Innovation & TechSiemens Healthineers' Neurofilament Light Chain Blood Test for MS Achieves CE Mark

Siemens Healthineers’ Neurofilament Light Chain Blood Test for MS Achieves CE Mark

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June 2024- Siemens Healthineers is closer to making a blood test for Multiple Sclerosis (MS) disease management available. The company has achieved CE mark for its Neurofilament Light Chain (NfL) assay for use on the Atellica IM Analyzer and the ADVIA Centaur XP/XPT Systems, developed in collaboration with Novartis Pharma AG, and plans to launch the assay in Europe later this year. The test will be useful alongside other clinical, imaging, and laboratory findings to help predict the risk of MS disease activity in a patient with Relapsing Multiple Sclerosis (RMS). Identifying risk of MS-related neuronal injury earlier in patients with RMS would support neurologists and other physicians in better managing the disease, and potentially help to prevent relapses and worsening of disease.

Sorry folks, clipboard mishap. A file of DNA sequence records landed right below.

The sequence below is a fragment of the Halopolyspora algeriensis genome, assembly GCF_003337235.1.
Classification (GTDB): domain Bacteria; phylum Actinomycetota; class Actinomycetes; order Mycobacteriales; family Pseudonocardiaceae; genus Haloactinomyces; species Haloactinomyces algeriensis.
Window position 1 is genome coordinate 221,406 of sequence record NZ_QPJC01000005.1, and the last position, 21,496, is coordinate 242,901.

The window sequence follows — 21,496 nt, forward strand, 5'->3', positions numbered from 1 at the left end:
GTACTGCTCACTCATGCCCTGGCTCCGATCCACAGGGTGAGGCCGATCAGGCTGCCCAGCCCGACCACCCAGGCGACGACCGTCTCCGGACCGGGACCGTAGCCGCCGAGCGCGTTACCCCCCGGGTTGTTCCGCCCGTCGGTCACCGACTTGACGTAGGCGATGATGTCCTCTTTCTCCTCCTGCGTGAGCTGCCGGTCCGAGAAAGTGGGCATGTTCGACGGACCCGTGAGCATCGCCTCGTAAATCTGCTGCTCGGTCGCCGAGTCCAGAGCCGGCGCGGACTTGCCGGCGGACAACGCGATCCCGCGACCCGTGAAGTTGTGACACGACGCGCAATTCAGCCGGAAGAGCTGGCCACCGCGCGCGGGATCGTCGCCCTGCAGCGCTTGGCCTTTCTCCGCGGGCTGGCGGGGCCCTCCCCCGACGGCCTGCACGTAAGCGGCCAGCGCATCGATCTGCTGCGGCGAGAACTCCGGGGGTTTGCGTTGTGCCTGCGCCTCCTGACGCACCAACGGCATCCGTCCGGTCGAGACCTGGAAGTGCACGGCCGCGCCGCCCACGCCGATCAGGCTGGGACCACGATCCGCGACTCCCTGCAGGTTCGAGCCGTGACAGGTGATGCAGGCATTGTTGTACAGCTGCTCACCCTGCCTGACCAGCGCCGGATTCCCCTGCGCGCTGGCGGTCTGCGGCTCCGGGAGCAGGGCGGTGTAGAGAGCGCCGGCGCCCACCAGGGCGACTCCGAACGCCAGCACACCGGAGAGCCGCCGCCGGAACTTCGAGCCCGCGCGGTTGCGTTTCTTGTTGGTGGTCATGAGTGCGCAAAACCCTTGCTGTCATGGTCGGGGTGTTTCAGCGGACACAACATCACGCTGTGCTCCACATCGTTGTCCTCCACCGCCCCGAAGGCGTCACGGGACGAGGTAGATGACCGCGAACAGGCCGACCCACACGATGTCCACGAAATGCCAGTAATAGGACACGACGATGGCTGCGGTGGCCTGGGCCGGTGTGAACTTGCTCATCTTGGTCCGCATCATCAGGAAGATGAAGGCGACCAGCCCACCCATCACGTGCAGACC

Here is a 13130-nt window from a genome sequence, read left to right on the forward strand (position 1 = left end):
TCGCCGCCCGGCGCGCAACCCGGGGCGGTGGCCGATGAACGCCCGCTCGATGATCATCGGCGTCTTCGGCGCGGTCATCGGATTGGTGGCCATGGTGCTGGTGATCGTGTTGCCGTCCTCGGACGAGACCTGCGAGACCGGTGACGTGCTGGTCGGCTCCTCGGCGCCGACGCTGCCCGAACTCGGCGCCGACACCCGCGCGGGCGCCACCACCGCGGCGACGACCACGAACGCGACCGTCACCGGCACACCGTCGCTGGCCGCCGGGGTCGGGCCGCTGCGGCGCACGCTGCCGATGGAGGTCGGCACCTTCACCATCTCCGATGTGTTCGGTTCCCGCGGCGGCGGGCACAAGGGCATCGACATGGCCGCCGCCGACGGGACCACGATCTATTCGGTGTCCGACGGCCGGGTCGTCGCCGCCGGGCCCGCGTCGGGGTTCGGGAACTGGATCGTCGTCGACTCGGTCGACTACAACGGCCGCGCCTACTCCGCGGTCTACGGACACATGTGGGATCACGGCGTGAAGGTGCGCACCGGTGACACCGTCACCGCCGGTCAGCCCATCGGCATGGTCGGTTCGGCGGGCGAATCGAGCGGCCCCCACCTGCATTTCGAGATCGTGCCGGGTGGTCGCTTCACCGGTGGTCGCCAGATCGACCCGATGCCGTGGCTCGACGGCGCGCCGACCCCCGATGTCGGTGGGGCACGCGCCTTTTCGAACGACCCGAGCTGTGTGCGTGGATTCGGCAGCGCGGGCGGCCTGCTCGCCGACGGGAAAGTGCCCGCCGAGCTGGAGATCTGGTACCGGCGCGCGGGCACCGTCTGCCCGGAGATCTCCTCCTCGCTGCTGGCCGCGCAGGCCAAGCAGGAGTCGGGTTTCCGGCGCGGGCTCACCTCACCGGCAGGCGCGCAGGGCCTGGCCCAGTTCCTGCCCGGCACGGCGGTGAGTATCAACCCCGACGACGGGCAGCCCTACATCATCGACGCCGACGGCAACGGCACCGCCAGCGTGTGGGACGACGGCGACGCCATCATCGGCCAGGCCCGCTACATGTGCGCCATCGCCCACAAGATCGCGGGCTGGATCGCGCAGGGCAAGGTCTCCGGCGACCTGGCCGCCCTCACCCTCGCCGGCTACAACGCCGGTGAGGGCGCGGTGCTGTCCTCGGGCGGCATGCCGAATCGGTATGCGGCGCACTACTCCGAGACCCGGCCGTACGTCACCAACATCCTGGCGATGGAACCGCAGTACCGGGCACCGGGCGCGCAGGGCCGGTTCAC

MS is an autoimmune, inflammatory, and neurodegenerative disease in which axonal loss is the major cause of irreversible neurological damage leading to disability. Multiple sclerosis affects nearly 2.8 million people worldwide, although the number is anticipated to be higher as many people remain undiagnosed in underserved and remote communities without access to neurologists or adequate imaging equipment.

“While there is no cure for MS, treatments exist to decrease the frequency of relapses, thought to be associated with nerve cell damage and disease progression. What patients still need is an easily accessible, cost-effective, and accurate blood-based test that would indicate early signs of neuronal injury and disease activity,” said Dr. Dennis Gilbert, Head of Research, Development, and Innovation for Diagnostics at Siemens Healthineers. “Neurofilament light chain, or NfL, has emerged as a leading biomarker of nerve cell damage. Having access to a test that measures this protein capable of crossing the blood-brain barrier to support earlier prognostication of disease activity would be a critical scientific advancement for MS patients.”

The NfL assay from Siemens Healthineers is for in vitro diagnostic use in the quantitative measurement of NfL in both human serum and plasma. The blood test, in conjunction with clinical, imaging, and laboratory findings, is intended to be used as an aid in identifying adult patients between 18-55 years of age with RMS, who are at a higher versus lower risk of MS disease activity, as defined by new or enlarging T2 magnetic resonance imaging lesions, within a two‑year period.

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